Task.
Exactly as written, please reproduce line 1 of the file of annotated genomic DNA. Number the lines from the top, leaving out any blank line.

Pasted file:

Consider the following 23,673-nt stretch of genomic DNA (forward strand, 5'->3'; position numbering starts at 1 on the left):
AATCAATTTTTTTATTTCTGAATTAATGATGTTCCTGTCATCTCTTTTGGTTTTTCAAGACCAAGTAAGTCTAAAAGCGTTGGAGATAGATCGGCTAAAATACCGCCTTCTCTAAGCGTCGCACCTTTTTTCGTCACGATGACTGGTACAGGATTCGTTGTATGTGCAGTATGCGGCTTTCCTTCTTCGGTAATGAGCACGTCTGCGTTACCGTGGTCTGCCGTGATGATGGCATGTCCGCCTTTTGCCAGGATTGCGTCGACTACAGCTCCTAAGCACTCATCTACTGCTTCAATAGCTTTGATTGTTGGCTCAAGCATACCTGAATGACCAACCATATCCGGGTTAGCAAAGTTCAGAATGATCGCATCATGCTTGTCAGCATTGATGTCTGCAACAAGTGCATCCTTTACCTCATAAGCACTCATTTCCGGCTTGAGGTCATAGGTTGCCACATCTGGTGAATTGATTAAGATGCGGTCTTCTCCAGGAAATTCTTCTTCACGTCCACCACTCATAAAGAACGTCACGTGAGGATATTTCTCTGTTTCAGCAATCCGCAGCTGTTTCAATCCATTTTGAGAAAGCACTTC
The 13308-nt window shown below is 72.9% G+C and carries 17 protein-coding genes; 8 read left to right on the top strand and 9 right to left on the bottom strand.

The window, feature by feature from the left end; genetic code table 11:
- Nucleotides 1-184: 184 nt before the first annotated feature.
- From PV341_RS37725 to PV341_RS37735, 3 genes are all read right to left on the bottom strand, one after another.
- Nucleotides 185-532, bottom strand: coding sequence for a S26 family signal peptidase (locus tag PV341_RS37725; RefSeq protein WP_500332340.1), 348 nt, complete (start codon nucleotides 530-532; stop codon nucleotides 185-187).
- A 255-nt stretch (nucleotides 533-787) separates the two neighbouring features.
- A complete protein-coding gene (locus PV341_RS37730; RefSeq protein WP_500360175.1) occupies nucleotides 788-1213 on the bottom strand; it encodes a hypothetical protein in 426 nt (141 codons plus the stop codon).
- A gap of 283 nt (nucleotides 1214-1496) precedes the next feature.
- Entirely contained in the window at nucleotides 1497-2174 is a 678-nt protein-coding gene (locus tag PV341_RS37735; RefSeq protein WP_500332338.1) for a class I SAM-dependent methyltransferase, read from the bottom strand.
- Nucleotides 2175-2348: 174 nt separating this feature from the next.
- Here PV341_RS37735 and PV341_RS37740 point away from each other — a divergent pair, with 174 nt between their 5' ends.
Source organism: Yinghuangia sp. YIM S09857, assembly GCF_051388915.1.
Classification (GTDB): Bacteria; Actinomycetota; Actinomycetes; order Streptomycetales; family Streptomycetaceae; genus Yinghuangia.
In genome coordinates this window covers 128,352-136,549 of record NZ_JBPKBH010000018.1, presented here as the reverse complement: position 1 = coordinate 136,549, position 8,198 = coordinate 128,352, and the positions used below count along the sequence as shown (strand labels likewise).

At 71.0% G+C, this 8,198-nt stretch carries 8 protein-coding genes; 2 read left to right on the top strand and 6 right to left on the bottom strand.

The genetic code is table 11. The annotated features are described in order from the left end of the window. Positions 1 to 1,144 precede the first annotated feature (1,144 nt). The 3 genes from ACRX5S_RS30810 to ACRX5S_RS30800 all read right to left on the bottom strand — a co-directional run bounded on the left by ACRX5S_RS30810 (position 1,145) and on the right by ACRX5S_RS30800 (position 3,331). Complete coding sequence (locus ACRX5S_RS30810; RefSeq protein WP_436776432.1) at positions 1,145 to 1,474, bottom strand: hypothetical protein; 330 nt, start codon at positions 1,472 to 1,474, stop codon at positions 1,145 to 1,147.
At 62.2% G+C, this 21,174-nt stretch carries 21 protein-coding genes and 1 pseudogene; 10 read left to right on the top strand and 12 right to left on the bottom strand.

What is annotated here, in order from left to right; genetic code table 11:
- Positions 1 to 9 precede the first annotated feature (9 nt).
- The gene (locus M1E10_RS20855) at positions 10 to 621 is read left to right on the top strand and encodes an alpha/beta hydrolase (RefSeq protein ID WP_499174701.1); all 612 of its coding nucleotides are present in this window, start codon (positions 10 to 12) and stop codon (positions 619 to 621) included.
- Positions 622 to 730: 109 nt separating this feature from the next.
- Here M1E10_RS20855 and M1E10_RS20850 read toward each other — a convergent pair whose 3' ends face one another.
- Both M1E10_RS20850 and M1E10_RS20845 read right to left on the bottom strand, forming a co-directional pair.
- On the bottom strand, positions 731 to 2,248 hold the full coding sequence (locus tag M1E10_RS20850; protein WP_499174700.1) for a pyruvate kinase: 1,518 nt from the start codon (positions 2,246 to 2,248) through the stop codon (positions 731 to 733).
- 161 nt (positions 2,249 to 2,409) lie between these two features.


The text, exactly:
Consider the following 23,673-nt stretch of genomic DNA (forward strand, 5'->3'; position numbering starts at 1 on the left):